Home Exit Drills

Developing a Home Fire Escape Plan

Fire is a leading cause of preventable deaths in the home; but by being prepared to handle this emergency, you can help your family safely exit your home in the event of a fire.

Fire safety and survival begins with everyone in your household being prepared. Your overall safety plan should include taking every precaution to prevent fire in your home. Sometimes, however, fires do occur despite our best efforts at prevention. In the event of a fire in your home, your first priority is to alert your family quickly and get everyone out safely. A fire safety plan can help give you the precious extra time you'll need. Being prepared beforehand is especially important -- many fires happen at night, and being awakened by a smoke alarm is a disorienting experience, even for adults.

The Escape Plan

After you have taken precautions against fire, you can concentrate on a warning system and an escape plan. Discuss this critical issue in a planned family meeting when you have everyone's attention; a simple discussion around the dinner table is probably not a good idea since your family may be distracted.

Develop a complete floor plan of your home, including all rooms, windows, interior and exterior doors, stairways, fire escapes and smoke alarms. Make sure that every family member is familiar with the layout. Work out two escape routes from each room and mark them clearly on the plan. If you live in a multi-story home, you should plan an escape exit on each floor. A fire escape ladder that attaches to a windowsill should be stored in each room or apartment on the second level or higher. Make sure each family member who is old enough knows how to use the ladder. If you live in an apartment with a fire escape, make sure each family member knows how to get to it and to use it. Ensure that family members with special needs, such as the elderly or small children, have a buddy to ensure their safety. Since young children will be very frightened in a real fire situation it is very important to explain to them that they need to get out of the house and they should NOT hide somewhere if they're scared.

In addition to the sounding smoke alarm, you may want to agree on a signal, such as someone yelling "Fire," that notifies everyone to leave - this signal should mean that everyone gets out immediately. Even when you're not sure if it's real, play it safe and evacuate immediately since fire spreads so rapidly. You won't have time to investigate. Since today's kids are so familiar with the 911 system, make sure they understand that they should get out of the house first and then go somewhere else such as to a neighbor's house to call 911. As a part of your plan, designate a place to meet outside immediately so that everyone can be accounted for. Once there, count heads and assign a family member to go to a neighbor's to call 911. Be sure to tell the dispatcher your name and address. Also tell them if anyone is still in the house.

Practice, Practice, Practice - Fire Drills

Every second counts during a real fire. In the beginning, hold fire drills frequently and at various times until the escape plans become second nature. Make copies of the escape plan sketches and post them in each room until everyone becomes familiar with them. Vary the drill itself, practicing different fire scenarios so everyone will be prepared for different situations. Remember, your goal is to have practiced your drill so well that it's second nature for your family. If everyone is prepared they will be less likely to get confused or forget what to do.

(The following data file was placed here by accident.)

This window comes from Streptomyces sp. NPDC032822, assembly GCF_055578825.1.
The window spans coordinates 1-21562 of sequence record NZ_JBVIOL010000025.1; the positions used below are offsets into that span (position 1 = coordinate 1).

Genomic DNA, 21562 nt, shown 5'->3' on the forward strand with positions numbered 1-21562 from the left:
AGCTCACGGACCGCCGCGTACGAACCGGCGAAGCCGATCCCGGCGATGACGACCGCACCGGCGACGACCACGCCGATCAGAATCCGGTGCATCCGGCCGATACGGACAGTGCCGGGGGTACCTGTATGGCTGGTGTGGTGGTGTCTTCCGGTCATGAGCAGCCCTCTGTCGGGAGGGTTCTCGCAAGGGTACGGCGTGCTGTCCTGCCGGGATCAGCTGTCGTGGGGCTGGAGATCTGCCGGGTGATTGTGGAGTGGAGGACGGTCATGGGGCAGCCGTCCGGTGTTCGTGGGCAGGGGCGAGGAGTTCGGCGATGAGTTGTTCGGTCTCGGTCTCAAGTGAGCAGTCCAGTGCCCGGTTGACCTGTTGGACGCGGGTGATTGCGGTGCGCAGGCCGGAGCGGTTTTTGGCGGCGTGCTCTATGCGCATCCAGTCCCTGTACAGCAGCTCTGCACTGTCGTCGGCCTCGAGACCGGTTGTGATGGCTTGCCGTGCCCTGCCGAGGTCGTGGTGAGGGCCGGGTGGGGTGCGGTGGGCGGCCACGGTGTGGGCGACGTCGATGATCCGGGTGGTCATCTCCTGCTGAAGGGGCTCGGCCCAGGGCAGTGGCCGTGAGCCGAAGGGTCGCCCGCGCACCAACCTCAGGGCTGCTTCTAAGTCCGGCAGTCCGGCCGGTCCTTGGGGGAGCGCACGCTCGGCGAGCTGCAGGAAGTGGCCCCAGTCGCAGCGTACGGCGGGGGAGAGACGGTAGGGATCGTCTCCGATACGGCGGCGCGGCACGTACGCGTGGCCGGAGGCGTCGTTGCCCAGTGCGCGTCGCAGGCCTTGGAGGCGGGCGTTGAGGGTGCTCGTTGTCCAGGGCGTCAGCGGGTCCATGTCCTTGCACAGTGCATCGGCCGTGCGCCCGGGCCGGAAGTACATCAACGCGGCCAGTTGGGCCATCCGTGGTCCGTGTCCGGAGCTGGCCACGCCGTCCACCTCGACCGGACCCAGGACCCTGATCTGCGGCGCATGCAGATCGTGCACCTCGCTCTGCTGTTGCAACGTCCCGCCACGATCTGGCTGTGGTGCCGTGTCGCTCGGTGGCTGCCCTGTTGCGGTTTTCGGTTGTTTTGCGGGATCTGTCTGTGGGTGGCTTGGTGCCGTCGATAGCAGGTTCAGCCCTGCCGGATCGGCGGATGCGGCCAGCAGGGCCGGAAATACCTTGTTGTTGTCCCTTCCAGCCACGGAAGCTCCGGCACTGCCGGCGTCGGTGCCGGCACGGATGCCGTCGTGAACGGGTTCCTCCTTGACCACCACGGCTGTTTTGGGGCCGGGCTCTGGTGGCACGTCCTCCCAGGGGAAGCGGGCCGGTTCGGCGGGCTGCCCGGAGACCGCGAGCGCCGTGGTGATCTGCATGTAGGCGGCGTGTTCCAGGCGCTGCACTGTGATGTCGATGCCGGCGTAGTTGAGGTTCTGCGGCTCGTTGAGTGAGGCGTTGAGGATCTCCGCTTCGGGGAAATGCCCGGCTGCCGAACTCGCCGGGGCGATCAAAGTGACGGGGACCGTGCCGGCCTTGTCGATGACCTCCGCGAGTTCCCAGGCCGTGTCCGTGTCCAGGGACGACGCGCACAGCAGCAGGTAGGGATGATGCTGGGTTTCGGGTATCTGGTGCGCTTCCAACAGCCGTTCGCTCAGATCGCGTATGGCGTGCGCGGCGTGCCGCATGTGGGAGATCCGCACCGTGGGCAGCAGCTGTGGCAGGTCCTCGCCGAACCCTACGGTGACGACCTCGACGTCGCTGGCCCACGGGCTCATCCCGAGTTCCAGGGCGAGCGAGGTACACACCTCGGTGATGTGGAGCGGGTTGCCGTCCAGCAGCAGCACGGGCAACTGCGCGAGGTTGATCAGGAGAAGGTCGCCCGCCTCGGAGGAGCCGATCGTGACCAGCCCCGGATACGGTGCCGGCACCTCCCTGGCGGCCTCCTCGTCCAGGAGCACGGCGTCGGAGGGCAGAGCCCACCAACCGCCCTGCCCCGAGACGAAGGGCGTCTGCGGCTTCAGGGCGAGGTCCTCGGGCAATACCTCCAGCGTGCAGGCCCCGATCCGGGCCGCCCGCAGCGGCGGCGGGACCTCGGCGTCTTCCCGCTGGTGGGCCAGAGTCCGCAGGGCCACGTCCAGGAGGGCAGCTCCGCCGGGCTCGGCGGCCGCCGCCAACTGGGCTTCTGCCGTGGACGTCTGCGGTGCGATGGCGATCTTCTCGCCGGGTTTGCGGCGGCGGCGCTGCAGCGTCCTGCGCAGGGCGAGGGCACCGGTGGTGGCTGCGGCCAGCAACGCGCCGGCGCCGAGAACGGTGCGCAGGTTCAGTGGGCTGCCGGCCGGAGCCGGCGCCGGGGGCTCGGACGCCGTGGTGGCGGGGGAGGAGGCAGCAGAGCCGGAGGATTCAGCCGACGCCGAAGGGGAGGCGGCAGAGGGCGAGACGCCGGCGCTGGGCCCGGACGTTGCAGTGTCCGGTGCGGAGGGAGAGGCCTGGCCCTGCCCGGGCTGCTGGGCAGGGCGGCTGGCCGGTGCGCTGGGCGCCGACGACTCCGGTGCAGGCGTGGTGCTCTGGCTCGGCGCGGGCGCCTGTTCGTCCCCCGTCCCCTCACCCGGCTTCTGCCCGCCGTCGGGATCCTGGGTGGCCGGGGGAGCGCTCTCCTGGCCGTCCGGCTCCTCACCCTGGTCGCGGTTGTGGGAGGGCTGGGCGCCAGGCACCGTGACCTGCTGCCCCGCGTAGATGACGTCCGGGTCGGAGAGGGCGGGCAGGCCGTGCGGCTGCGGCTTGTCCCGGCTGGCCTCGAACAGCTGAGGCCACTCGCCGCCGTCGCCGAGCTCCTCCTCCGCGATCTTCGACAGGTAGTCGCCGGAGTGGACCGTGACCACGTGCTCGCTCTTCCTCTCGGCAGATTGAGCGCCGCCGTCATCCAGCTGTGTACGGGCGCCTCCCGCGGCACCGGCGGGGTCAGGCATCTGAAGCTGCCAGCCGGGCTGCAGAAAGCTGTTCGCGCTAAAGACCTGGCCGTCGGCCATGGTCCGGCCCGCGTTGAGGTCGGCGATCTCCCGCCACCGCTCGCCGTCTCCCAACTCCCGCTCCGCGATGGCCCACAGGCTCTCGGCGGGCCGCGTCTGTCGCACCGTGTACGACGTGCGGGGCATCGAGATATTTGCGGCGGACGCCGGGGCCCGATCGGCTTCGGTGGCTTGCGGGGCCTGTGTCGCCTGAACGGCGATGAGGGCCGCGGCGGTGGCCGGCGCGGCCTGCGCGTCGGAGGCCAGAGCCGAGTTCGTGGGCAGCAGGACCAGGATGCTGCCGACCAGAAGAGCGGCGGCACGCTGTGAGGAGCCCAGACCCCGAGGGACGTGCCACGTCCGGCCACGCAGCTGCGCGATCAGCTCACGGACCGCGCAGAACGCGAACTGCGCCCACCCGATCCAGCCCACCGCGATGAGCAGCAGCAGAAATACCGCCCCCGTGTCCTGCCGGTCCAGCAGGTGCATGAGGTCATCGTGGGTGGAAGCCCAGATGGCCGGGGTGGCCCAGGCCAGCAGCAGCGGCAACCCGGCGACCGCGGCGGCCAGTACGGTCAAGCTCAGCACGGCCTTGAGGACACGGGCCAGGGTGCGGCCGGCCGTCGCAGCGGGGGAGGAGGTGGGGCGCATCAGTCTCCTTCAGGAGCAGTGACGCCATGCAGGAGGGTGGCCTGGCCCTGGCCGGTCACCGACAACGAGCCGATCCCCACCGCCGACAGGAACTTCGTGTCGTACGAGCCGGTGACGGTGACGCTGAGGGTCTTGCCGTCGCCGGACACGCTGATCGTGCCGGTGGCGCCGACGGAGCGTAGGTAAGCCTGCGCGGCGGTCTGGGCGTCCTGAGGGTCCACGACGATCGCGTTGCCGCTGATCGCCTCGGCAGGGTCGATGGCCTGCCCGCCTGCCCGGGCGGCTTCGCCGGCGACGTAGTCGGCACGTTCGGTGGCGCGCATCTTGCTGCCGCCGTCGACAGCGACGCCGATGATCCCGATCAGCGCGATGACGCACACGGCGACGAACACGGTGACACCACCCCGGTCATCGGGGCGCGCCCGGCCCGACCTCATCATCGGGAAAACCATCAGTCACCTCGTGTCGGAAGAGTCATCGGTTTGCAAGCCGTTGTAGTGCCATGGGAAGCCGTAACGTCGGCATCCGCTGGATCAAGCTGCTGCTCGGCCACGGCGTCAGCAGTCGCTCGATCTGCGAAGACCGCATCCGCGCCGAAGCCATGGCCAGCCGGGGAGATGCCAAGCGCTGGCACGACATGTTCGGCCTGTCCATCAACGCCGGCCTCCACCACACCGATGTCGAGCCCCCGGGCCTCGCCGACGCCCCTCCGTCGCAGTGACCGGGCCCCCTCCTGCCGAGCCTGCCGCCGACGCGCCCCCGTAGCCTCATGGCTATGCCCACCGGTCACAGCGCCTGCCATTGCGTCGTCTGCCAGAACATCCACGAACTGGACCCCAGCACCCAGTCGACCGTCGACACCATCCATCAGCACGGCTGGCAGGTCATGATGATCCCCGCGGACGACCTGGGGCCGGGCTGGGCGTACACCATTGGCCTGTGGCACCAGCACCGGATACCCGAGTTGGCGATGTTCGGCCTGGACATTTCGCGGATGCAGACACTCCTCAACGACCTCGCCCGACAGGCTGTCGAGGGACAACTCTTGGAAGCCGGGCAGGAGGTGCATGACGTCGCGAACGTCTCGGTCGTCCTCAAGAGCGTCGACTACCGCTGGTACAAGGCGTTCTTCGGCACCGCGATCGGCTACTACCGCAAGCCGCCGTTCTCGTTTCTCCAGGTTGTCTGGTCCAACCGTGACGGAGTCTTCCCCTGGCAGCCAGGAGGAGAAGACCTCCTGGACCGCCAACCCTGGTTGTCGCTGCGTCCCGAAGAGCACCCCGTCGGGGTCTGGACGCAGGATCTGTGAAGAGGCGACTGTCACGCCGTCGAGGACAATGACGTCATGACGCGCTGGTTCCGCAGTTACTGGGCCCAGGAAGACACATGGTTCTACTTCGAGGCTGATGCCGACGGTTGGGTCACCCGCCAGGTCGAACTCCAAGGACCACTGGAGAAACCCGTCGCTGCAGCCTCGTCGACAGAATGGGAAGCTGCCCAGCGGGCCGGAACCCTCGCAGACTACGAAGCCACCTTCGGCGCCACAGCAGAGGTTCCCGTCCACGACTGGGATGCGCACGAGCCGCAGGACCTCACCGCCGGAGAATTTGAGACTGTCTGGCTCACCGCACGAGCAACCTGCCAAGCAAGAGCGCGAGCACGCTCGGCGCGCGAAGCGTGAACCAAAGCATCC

NFPA recommends holding fire drills regularly, at least twice a year. However, a fire drill at least once a month is a good idea especially if you have younger children.

A Few Words About Fire

After preparing your escape routes and planning your drills, make sure your family understands a few things about the nature of fire and how to move around in a smoke-filled home.

When exiting through a closed door, stop and feel it first. First check the door itself, and then with the BACK of your hand, quickly touch the doorknob. If the door is very hot, the fire is probably very close, it's time to use the second exit plan.

If you feel the door and it's safe to open, make sure you're standing behind the center of the door so that if there is hot air, smoke or flames on the other side, the door will offer you protection and you can close it again using the weight of your body. Open it just a crack, if there appears to be no smoke or flames, leave by your planned escape route.

If your exit is blocked by smoke or flame, try using your second exit. However, if you must go through smoke to escape, remember that the freshest and coolest air is close to the floor.

Crawling low under the smoke is the best way to move through a smoke-filled house. When you're crawling, your hands are able to feel out ahead of you for hot spots. They will also warn you of a soft floor, or even one that isn't there anymore. When going down a flight of stairs, go backwards so if the stairs have been burned away you can react quickly and grab something above you to hang on. Visibility is also better near the floor because smoke rises.

Make sure each member of your family understands what to do if they catch on fire. Tell them to stop where they are, drop to the floor or ground, and roll over and over or back and forth to smother the flame.

Now is the perfect time to make sure your family has a Fire Safety Plan. No amount of time you spend on these drills will be wasted if it helps save their lives one day.

*The above information was provided by the Home Safety Council. Visit their website at www.homesafetycouncil.org.

Download the Home Fire Escape Plan Worksheet.